Lady Anne Blunt was an intriguing and romantic Englishwoman captured by the romance of Arabia. The daughter of the first Earl Lovelace and his wife Ada, and grand-daughter of Lord Byron, she was born in 1837. With her wandering travels in India and the Orient and passion for all things Bedouin, she certainly lived up to her romantic heritage. She had travelled extensively as a child with her father and was fluent in four languages. In 1862 she married Wilfred Blunt and the two of them travelled extensively throughout the East. He was absorbed by the politics of the East and was profoundly anti-Imperial, she followed in his thinking but her main interest lay with Arabian horses. Lady Anne was responsible for bringing the Arab horse back to England and established an Arab horse stud at their home in Sussex, Crabbet Park.
The Blunts were the opposite of Alexine Tinne. In contrast with her massive entourage they travelled light, sleeping on blankets on the sand, in the company of and emulating the Bedouin they idolised. They claimed the Arabs were the purest race and lived the purest life and Imperial powers should be giving their lands independence. A prolific writer and sketcher, Lady Anne made three trips to Arabia with her husband. Her notes and drawings became the basis for her two travel writing books, Pilgimage to Nedj and Bedouin Tribes of the Euphrates.
Lady Anne Blunt died in Egypt on December 15, 1917. Two weeks later, on December 29, her obituary ran in the London Times. Here are some of the excerpts
“A distinguished and well-beloved personality has just passed away in the person of Baroness Wentworth — better known as Lady Anne Blunt. It is now half a century since she and her brother Lord Wentworth (afterwards second Earl of Lovelace), attracted much interest in London society as grandchildren of the poet Byron. A few still remember her charm as a girl. Her face, with its exquisitely delicate features, dark brown eyes, and expression of high intelligence and warmth of heart, was attractive at all ages….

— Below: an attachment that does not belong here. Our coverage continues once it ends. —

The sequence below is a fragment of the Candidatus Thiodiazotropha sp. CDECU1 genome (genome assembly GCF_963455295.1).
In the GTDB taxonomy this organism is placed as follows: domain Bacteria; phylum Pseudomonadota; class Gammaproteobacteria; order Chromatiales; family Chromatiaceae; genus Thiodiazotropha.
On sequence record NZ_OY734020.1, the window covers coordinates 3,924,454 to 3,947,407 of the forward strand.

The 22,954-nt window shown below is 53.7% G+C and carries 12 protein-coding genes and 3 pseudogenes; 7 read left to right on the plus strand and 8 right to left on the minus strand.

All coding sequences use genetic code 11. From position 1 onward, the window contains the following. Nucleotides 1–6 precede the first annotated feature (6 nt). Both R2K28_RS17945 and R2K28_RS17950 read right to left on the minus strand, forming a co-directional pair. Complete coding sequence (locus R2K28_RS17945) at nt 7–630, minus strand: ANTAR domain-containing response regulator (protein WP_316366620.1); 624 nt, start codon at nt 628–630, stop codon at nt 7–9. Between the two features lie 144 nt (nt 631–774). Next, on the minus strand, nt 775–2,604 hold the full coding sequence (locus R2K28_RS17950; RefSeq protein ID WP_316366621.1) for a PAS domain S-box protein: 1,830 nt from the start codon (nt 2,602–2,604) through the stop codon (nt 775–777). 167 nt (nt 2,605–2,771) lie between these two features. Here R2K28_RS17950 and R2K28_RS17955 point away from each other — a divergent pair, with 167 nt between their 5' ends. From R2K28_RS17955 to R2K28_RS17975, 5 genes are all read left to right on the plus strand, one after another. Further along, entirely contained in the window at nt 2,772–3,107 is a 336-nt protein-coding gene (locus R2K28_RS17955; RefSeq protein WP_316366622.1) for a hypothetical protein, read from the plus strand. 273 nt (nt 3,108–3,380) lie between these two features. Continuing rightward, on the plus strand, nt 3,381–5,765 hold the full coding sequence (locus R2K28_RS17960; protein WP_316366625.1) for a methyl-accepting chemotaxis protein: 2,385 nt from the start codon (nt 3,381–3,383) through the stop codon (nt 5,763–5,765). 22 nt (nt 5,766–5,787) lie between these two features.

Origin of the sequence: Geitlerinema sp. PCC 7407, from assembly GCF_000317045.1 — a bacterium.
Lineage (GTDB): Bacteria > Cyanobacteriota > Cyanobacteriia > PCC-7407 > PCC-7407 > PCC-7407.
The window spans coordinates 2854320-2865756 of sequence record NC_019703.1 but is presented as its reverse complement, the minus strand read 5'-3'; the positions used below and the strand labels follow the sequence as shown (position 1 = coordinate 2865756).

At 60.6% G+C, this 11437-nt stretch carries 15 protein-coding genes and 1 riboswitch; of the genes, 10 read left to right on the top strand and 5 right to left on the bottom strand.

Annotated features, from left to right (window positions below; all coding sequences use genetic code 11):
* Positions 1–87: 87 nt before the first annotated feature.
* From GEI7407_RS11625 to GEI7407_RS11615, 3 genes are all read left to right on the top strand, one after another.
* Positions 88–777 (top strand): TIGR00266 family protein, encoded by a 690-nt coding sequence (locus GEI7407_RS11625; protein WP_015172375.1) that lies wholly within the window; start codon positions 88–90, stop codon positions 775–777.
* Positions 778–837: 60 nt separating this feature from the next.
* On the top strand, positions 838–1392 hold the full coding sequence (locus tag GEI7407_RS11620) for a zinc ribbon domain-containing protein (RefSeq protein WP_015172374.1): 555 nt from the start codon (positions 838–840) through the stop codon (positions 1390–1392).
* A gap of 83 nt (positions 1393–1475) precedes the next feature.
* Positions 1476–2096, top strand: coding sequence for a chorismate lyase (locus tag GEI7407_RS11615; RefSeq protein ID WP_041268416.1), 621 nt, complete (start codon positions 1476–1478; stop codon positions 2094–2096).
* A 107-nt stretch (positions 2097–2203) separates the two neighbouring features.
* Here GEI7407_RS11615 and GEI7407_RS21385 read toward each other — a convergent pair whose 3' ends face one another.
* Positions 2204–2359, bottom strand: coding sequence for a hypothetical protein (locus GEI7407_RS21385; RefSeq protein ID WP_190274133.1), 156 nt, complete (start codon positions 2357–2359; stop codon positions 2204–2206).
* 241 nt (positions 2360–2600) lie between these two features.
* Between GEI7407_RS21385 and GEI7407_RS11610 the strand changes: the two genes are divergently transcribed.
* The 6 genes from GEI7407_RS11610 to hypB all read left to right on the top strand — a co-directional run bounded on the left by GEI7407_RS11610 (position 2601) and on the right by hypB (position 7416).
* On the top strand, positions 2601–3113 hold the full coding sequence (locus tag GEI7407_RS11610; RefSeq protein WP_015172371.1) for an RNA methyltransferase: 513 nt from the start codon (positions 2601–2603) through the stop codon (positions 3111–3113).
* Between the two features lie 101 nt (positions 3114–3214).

She learnt drawing from Ruskin. Her gift for sketching was unequalled, especially as regards horses, and the rapidity of her pen-and-ink drawings could never have been guessed from their minute perfection. … That her artistic and literary gifts are not better known to the world at large is due to her retiring nature and love of self-effacement; she always preferred to enjoy the triumphs of her friends. She was a first-class chess player, mathematician, and linguist, being a most distinguished Arabic scholar….
…and for years moved in the best literary and general society of her day, always holding her own and distinguished among the best of company. But her heart was not in drawing-rooms. She worshipped the sun and the wind and the hills and the freedom of outdoor life, happiest always in the saddle, or caring for the welfare of her numerous family of Arab horses, so well-known to all her visitors both at Crabbet and at her Egyptian home at Sheykh Obeyd, near Cairo.
…For those whom she has left here it is a tragedy. For herself, no. She lies for ever under the Eastern sun, in the land of her heart, and her memory will not soon fade. To the end of her life she had the heart of a child, the brain of a scholar, and the soul of a saint….”
Lady Blunt meticulously recorded and drew the places she travelled and her exquisite sketchbooks are in the British library, just round the corner from St.Pancreas station. A huge modernist building housing many of the country’s incredible treasures it requires a considerable amount of “procedure” to access the sketchbooks in the manuscripts room on the third floor. But once through that and seated at the big wooden desks with the works in cushioned trays before you, again, it is worth the wait.
Small, leather-bound and sometimes with wafer thin paper her sketchbooks contain dozens and dozens of exquisitely drawn scenes of their travelling life, camels stopped to water, distant vistas of desert passes and tents pitched for gatherings of tribes. Pencil, watercolour and ink, she has captured a time that has long since gone.